By Tyler Allen EBS Managing Editor
As the hangover from the Thanksgiving holiday heals, readers in our region are treated to the release of Mountain Outlaw magazine’s winter edition. This 15th issue of our twice-annual glossy publication is an experience in journalism and visual storytelling.
The Greater Yellowstone Ecosystem is our backyard and where we draw inspiration for the stories we pursue every six months. Lander, Wyoming’s Claire Cella dives into the economic crossroads faced by Bozeman, Big Sky and Jackson, Wyoming, where technology has helped encourage telecommuters and startups to carve out their dreams in the Northern Rockies, and she discovers the resulting pressures on real estate markets and the lifestyle we cherish here.
Senior Editor Amanda Eggert continues that theme with her profiles of four entrepreneurs in the region, staking their claims to the future of this corner of the West. And our gear reviews celebrate the intrepid business owners that draw inspiration from the northern Rockies to design and build their apparel and hard goods.
The tireless scribe Todd Wilkinson tackles grizzly bear delisting from the Endangered Species Act, and what the potential for impending trophy hunts in Montana, Wyoming and Idaho means to passionate outdoorsmen.
Longtime contributor Yogesh Simpson followed up his summer music roundup in the Greater Yellowstone, published in our previous edition, with a profile of four regional music venues that are helping to ignite our burgeoning music scene.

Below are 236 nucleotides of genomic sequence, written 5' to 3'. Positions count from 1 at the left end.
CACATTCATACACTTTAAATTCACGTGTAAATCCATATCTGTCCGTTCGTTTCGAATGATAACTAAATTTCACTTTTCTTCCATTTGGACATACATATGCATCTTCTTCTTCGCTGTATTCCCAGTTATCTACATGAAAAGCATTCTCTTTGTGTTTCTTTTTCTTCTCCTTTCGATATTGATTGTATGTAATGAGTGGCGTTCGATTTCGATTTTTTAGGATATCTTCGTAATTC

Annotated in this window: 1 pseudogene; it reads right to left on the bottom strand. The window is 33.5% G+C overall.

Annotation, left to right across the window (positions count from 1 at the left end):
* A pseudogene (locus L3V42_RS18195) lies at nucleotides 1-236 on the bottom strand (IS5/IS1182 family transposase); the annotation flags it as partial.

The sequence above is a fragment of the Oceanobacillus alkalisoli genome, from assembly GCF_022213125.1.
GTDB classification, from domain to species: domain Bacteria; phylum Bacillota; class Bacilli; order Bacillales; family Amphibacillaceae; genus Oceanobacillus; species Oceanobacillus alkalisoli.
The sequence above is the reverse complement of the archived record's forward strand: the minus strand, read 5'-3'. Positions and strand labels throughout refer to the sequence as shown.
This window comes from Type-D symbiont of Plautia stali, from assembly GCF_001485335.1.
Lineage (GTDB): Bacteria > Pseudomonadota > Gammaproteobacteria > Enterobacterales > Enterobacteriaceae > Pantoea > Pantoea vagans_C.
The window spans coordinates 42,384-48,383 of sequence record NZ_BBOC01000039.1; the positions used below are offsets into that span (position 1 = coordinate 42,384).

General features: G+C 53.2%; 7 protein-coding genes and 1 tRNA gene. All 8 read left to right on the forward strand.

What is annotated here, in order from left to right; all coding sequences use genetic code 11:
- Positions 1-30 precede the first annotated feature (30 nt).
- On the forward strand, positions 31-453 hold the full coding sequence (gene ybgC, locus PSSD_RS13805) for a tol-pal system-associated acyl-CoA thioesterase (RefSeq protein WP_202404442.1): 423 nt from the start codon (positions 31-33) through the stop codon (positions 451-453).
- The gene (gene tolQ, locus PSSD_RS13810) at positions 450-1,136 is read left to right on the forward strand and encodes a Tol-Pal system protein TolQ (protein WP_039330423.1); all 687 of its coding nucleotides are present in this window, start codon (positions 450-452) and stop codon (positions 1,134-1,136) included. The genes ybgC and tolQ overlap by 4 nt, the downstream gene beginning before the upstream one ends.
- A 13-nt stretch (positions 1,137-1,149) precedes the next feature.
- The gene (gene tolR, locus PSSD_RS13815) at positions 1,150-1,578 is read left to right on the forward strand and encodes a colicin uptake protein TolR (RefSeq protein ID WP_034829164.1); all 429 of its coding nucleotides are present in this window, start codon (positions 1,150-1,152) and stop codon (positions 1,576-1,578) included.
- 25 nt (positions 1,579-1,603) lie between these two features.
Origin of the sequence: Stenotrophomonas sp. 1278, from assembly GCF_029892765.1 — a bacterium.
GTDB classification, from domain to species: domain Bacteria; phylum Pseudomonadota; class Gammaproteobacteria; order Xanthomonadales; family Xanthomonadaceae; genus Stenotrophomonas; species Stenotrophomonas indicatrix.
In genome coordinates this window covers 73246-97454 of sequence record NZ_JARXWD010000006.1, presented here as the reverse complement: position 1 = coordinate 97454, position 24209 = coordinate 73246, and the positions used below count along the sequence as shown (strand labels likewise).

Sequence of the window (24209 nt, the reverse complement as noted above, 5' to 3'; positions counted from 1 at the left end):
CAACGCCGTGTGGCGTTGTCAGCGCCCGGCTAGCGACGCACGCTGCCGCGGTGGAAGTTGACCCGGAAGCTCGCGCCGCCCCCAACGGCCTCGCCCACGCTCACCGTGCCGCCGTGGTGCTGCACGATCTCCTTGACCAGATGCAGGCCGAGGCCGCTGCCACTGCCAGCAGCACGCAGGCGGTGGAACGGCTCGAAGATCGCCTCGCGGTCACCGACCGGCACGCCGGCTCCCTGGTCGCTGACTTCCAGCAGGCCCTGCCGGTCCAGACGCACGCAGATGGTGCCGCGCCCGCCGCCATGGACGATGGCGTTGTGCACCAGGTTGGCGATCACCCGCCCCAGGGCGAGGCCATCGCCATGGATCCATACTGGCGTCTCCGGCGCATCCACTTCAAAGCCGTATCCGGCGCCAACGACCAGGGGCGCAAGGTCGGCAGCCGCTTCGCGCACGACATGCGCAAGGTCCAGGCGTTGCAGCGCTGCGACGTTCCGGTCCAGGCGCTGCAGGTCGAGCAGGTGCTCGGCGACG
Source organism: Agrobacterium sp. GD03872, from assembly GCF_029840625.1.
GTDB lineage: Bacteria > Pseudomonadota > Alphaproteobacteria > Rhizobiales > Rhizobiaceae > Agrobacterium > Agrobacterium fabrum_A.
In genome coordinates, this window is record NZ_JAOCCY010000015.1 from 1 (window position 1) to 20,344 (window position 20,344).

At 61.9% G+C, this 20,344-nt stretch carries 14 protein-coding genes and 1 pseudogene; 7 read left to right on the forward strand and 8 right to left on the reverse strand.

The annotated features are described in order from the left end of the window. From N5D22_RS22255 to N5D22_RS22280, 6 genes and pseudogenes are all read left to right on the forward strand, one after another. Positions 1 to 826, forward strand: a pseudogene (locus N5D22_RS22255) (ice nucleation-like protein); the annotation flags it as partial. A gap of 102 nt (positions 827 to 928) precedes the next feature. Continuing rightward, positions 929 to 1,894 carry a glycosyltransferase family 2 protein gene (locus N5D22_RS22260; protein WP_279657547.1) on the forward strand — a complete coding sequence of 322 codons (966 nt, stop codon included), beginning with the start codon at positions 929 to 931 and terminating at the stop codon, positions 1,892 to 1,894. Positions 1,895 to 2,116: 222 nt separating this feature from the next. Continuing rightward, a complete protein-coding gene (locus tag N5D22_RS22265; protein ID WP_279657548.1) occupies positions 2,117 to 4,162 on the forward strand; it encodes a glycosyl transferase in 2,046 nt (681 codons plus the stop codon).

Mountain Outlaw’s founding editor Emily Stifler Wolfe has a big footprint in this edition with two features, including a riveting story about a 70-year-old woman who survived an hour and 45 minutes buried in a devastating avalanche. Editor-at-Large Joseph T. O’Connor will take you on a trip through the life of Evel Knievel from the lens of a museum just opened in Topeka, Kansas, which celebrates the Butte native’s daredevil exploits.
The Outbound Gallery in each issue of Mountain Outlaw is an opportunity for us to tell compelling stories through the lens and paintbrush, and this edition’s is no exception. Art Director Kelsey Dzintars put the call out to photographers and artists who devote their work to affecting social change, and it’s likely our most powerful gallery yet.
When Mountain Outlaw arrives in the Greater Yellowstone on Dec. 1, grab yourself a copy and find a quiet place to read—we look forward to hearing your feedback.
Let us know what you think by emailing us at firstname.lastname@example.org.